Last week, I sold my apartment in Union Square, a neighborhood I’ve called home for over 15 years. I’m currently staying temporarily on the Upper East Side.
Yesterday morning I skipped the gym for a walk through the streets of the neighborhood where I’m staying. I walked through the streets up to the low 90s, over to Carl Schurtz Park, and down the East River esplanade.
In geographic measurements, Manhattan is not a big island. At its widest point — close to 14th Street — it is only 2.3 miles wide. It is only 13.4 miles long. And yet, walking around this neighborhood in the far east corner of the Upper East Side, I felt like I was in a different city.
I noticed a recurring thought:
I’m so far away from home right now.
Then I reminded myself that home is not a building or an apartment or a neighborhood.
Home is internal.
It’s in me, and therefore always available.
How fitting that it was Yom Kippur.
A Day for Homecoming
Yom Kippur is also known as Yom Teshuva. Teshuva is often translated as “repentance.” Yom Kippur is the day we atone for our sins, releasing the past and clearing the slate for the future. It is a long day of prayer and fasting.
Although the day is serious, Yom Kippur is not a day of mourning. It is a happy day; a day for celebration.
Rabbi Lord Jonathan Sacks explains that a sin is an act committed in the wrong place. Back in ancient times, the punishment for sins was exile — banishment from the place of the community.
That is true today too. We send the worst offenders to prison — a place of exile from the community.
Even if our actions are not crimes against society, they still separate us from others, ourselves, and from our divine source.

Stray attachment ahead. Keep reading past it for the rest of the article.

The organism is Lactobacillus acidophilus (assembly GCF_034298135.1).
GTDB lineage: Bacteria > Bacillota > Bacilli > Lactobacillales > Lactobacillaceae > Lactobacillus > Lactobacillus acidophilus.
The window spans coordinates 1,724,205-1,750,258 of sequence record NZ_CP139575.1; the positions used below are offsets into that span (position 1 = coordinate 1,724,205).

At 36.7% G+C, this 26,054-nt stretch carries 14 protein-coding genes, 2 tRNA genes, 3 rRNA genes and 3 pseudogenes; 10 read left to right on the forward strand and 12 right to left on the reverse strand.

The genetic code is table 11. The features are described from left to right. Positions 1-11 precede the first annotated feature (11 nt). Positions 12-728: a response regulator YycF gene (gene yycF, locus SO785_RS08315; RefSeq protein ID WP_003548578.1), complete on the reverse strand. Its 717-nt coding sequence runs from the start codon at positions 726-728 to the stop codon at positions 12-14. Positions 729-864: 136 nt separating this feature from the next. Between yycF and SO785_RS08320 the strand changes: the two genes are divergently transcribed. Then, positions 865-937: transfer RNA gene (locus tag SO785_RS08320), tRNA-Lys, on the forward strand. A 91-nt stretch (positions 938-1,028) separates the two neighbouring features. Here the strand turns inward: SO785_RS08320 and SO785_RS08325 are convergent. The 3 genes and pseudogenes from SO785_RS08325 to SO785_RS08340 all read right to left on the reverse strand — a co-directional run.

Yom Kippur is a day for homecoming. It is the day when we reconnect to our truth and return home in a physical and spiritual sense.
Home Is Not Something to Find
Our true home is not something we need to “find.” There’s no search to run, no listing portal to scour, no properties to tour.
It is something to uncover, not discover. It is not something we need to research; it is already within us.
Occasionally we separate from our home. We lose our way.
A Blueprint For Returning Home
Yom Kippur offers us the perfect blueprint for how to return.
The path of return is not about doing more things. It’s about undoing. Pause. Rest. Stop.
Homecoming happens from a place of stillness.
We come home when we remember who we are in our truth — when we are not locked in a prison of fear or sequestered in a spiral of doubts.
The path of return comes through release and reconnection.
We return home when we release the things, stories, mindsets, beliefs, fears, attitudes, perspectives, and people that interfere with our ability to remain in our truth.
Our home is revealed when we strip back the surface layers of identity: our societal roles, what we do, where we live.
It surfaces when we peel back the masks and veils that we use to define our persona to reveal the human being beneath.
We return home when we reconnect our body — the permanent vessel we inhabit — with our breath — the fuel of life.
And we return home when we reconnect with our divine purpose.
What is the greatness to which we are being called? What is our role to play? What is the part assigned to us?
What is the thing that only we can do, the message only we can share, the transformation that we are uniquely qualified to catalyze?
This is home.
Being At Home
I reminded myself of this as I stood by the water. Surrounded by an environment that felt world’s away from my usual haunts, I closed my eyes and breathed life into my body.
I felt the presence of the moment on this day designated for homecoming.
Body. Mind. Emotions. Spirit. Soul. All united in one place.
And just like that, I was home.